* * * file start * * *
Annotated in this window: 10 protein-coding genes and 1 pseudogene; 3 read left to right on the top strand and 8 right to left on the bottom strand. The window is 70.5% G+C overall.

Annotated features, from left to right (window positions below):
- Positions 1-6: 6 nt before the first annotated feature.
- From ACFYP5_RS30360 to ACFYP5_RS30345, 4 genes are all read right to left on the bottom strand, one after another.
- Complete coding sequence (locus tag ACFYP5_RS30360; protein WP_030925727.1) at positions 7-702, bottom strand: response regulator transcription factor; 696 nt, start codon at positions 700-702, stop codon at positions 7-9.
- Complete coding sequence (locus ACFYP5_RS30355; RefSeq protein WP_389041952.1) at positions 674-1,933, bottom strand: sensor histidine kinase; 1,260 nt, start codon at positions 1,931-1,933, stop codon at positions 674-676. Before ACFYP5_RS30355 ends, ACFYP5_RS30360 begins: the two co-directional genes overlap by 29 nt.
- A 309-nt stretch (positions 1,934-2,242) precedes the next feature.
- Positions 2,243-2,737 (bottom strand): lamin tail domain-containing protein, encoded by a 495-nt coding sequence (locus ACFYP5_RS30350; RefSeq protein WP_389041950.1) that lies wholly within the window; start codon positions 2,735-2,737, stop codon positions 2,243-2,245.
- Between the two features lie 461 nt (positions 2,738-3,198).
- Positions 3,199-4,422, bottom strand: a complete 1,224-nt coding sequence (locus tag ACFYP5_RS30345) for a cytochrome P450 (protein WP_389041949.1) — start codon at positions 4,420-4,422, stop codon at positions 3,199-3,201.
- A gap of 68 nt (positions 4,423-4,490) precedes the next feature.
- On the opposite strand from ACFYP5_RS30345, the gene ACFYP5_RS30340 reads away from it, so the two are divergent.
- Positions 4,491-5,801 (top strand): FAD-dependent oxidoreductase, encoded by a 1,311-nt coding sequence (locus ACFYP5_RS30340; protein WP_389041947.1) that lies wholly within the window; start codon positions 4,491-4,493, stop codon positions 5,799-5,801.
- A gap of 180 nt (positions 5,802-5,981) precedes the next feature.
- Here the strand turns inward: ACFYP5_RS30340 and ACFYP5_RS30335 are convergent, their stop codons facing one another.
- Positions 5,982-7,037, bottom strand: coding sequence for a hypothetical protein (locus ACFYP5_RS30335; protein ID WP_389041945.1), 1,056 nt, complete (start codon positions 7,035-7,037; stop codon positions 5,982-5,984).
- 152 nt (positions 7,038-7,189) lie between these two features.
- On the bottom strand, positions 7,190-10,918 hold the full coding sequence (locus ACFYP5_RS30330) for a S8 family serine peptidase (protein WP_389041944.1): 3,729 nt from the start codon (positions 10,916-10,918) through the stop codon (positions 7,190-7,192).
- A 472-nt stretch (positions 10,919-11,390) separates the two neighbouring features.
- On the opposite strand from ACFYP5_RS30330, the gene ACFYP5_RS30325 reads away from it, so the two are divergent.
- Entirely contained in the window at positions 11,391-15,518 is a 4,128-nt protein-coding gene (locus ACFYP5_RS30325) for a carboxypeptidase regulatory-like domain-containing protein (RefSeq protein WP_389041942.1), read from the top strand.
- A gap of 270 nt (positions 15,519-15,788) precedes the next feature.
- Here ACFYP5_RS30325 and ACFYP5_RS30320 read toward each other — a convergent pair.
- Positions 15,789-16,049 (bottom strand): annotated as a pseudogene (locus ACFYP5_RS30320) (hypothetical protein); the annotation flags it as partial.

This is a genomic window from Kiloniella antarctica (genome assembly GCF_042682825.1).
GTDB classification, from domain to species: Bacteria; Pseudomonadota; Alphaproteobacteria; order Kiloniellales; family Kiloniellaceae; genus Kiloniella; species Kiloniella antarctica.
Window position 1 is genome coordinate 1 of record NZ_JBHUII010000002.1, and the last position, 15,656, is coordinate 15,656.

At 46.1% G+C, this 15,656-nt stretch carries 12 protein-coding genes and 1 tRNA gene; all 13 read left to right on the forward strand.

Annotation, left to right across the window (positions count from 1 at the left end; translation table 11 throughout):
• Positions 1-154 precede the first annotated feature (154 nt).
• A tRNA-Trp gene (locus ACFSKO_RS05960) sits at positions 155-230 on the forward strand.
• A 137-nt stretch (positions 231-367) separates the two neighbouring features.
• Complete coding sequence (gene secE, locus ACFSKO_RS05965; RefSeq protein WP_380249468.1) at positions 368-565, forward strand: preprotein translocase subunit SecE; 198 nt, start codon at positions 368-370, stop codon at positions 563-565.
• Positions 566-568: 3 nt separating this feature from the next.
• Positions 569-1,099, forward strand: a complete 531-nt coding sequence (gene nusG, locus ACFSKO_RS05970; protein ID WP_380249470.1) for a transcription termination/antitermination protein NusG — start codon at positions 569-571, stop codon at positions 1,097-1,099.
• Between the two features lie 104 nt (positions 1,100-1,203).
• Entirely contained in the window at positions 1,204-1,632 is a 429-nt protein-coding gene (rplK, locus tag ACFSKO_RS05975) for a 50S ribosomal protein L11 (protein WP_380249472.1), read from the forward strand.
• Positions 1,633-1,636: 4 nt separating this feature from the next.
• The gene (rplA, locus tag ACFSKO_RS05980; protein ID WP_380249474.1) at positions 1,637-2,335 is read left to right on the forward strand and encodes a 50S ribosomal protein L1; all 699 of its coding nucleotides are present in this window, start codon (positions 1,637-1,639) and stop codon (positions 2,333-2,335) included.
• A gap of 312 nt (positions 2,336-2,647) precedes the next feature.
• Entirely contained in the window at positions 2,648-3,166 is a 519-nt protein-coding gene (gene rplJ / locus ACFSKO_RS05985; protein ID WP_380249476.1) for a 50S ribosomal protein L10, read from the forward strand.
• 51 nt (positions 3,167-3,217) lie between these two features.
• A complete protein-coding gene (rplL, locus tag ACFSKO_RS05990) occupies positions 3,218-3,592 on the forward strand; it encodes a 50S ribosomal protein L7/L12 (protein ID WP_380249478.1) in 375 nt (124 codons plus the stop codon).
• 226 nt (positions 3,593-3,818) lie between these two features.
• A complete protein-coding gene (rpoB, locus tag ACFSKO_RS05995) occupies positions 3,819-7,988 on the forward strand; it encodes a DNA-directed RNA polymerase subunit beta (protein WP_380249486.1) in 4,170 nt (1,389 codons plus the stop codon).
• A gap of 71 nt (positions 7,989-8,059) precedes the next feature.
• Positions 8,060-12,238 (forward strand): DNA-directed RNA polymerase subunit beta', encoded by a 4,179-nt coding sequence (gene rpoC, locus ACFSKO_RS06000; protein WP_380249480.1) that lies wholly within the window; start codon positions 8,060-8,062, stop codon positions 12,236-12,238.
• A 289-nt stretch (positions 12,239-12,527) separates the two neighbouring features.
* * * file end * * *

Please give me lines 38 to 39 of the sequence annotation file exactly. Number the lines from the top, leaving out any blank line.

• Positions 1,633-1,636: 4 nt separating this feature from the next.
• The gene (rplA, locus tag ACFSKO_RS05980; protein ID WP_380249474.1) at positions 1,637-2,335 is read left to right on the forward strand and encodes a 50S ribosomal protein L1; all 699 of its coding nucleotides are present in this window, start codon (positions 1,637-1,639) and stop codon (positions 2,333-2,335) included.